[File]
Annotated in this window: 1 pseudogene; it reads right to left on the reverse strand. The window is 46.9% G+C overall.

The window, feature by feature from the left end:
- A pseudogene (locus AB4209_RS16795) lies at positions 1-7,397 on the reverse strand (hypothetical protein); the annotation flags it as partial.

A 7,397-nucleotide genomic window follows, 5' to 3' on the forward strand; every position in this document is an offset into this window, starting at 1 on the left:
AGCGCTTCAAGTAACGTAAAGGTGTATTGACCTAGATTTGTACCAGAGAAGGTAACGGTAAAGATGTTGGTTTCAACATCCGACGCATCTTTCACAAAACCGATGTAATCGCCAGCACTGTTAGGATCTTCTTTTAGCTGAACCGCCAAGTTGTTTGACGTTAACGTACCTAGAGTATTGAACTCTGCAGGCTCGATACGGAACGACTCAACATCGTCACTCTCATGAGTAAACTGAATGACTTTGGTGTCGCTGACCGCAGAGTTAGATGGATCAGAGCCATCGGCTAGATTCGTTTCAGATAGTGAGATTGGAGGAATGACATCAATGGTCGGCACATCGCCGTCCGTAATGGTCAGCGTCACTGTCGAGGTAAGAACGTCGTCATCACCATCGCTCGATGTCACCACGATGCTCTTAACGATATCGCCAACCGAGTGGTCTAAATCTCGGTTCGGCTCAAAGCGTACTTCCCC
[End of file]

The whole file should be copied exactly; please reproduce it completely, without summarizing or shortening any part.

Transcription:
Annotated in this window: 1 pseudogene; it reads right to left on the reverse strand. The window is 46.9% G+C overall.

The window, feature by feature from the left end:
- A pseudogene (locus AB4209_RS16795) lies at positions 1-7,397 on the reverse strand (hypothetical protein); the annotation flags it as partial.

A 7,397-nucleotide genomic window follows, 5' to 3' on the forward strand; every position in this document is an offset into this window, starting at 1 on the left:
AGCGCTTCAAGTAACGTAAAGGTGTATTGACCTAGATTTGTACCAGAGAAGGTAACGGTAAAGATGTTGGTTTCAACATCCGACGCATCTTTCACAAAACCGATGTAATCGCCAGCACTGTTAGGATCTTCTTTTAGCTGAACCGCCAAGTTGTTTGACGTTAACGTACCTAGAGTATTGAACTCTGCAGGCTCGATACGGAACGACTCAACATCGTCACTCTCATGAGTAAACTGAATGACTTTGGTGTCGCTGACCGCAGAGTTAGATGGATCAGAGCCATCGGCTAGATTCGTTTCAGATAGTGAGATTGGAGGAATGACATCAATGGTCGGCACATCGCCGTCCGTAATGGTCAGCGTCACTGTCGAGGTAAGAACGTCGTCATCACCATCGCTCGATGTCACCACGATGCTCTTAACGATATCGCCAACCGAGTGGTCTAAATCTCGGTTCGGCTCAAAGCGTACTTCCCC